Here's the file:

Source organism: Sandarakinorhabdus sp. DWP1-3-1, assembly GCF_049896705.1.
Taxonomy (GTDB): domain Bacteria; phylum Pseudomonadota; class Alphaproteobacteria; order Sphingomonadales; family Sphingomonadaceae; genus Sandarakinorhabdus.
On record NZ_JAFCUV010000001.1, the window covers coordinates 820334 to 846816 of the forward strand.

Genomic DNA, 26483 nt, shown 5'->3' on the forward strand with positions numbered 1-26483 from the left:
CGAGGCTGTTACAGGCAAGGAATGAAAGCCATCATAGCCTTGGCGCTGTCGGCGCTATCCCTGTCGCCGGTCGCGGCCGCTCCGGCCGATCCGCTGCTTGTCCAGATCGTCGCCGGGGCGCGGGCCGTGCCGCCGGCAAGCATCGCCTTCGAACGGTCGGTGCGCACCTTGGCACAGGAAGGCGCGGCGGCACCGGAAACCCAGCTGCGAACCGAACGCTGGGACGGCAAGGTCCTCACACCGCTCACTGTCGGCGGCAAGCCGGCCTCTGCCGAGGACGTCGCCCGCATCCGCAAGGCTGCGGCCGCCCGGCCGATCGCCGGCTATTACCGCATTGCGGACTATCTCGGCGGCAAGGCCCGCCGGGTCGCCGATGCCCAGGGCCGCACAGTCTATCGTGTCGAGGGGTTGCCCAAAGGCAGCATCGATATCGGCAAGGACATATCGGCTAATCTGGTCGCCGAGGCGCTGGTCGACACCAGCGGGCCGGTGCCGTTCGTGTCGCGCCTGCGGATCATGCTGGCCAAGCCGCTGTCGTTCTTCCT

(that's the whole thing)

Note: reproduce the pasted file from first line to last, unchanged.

Source organism: Sandarakinorhabdus sp. DWP1-3-1, assembly GCF_049896705.1.
Taxonomy (GTDB): domain Bacteria; phylum Pseudomonadota; class Alphaproteobacteria; order Sphingomonadales; family Sphingomonadaceae; genus Sandarakinorhabdus.
On record NZ_JAFCUV010000001.1, the window covers coordinates 820334 to 846816 of the forward strand.

Genomic DNA, 26483 nt, shown 5'->3' on the forward strand with positions numbered 1-26483 from the left:
CGAGGCTGTTACAGGCAAGGAATGAAAGCCATCATAGCCTTGGCGCTGTCGGCGCTATCCCTGTCGCCGGTCGCGGCCGCTCCGGCCGATCCGCTGCTTGTCCAGATCGTCGCCGGGGCGCGGGCCGTGCCGCCGGCAAGCATCGCCTTCGAACGGTCGGTGCGCACCTTGGCACAGGAAGGCGCGGCGGCACCGGAAACCCAGCTGCGAACCGAACGCTGGGACGGCAAGGTCCTCACACCGCTCACTGTCGGCGGCAAGCCGGCCTCTGCCGAGGACGTCGCCCGCATCCGCAAGGCTGCGGCCGCCCGGCCGATCGCCGGCTATTACCGCATTGCGGACTATCTCGGCGGCAAGGCCCGCCGGGTCGCCGATGCCCAGGGCCGCACAGTCTATCGTGTCGAGGGGTTGCCCAAAGGCAGCATCGATATCGGCAAGGACATATCGGCTAATCTGGTCGCCGAGGCGCTGGTCGACACCAGCGGGCCGGTGCCGTTCGTGTCGCGCCTGCGGATCATGCTGGCCAAGCCGCTGTCGTTCTTCCT